Monday, February 20, 2006

Black Herstory Month: Lucy Parsons

Forgotten in the pages of Black History is the unique voice of the 19th Century Afro-American, Immigrant, Native, Womens, Workers Struggle in the United States. I am speaking of the Anarchist and Wobbly Lucy Parsons, wife of the Haymarket Martyr Albert Parsons. An excellent article on her importance to modern day struggles for social justice is; Lucy was her name and a lifetime struggle was her game Nice to see someone else remembers Lucy.

I posted this at my bloglines site last year:

February is Black History Month and March is Womens History Month. While March 8 is International Womens Day.

To celebrate I give you one of the greatest overlooked African American Women: Lucy Parsons.

Wife of Haymarket Anarchist, Albert Parsons, Lucy went on to be a founding member of the IWW.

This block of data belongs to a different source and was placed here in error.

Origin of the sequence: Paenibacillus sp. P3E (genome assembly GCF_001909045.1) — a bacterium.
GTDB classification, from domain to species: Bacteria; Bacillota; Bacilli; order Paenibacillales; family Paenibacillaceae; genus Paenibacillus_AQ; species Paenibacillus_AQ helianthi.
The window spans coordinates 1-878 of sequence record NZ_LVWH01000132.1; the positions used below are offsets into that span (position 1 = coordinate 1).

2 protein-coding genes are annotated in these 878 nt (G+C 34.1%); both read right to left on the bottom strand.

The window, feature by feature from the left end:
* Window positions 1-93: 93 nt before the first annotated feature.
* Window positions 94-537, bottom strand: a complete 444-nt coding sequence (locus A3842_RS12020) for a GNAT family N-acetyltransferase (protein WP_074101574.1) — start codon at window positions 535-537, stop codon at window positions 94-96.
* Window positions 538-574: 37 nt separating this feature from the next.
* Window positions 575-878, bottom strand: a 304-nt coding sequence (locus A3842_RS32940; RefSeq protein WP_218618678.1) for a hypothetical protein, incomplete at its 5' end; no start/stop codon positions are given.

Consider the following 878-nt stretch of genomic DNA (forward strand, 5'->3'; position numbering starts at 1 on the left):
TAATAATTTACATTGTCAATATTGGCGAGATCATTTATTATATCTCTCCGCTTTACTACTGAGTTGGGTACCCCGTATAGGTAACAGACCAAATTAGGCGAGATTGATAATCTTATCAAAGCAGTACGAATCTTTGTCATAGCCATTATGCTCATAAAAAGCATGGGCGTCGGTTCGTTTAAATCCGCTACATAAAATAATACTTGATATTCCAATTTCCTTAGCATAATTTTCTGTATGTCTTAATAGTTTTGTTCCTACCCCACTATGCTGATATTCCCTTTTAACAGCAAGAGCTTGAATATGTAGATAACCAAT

Lucy Parsons was an African, Native and Mexican-American revolutionary anarchist labor activist from the late nineteenth and 20th century America. Emerging out of the Chicago Haymarket affair of 1886, in which eight anarchists were imprisoned or hung for their beliefs, Lucy Parsons led tens of thousands of workers into the streets in mass protests across the country. Defying both racial and gender discrimination, she was at the forefront of movements for social justice her entire life. She sparked rebellion and discontent among poor and exploited workers wherever she spoke, and her fiery, powerful orations invoked fear in authority nationwide."

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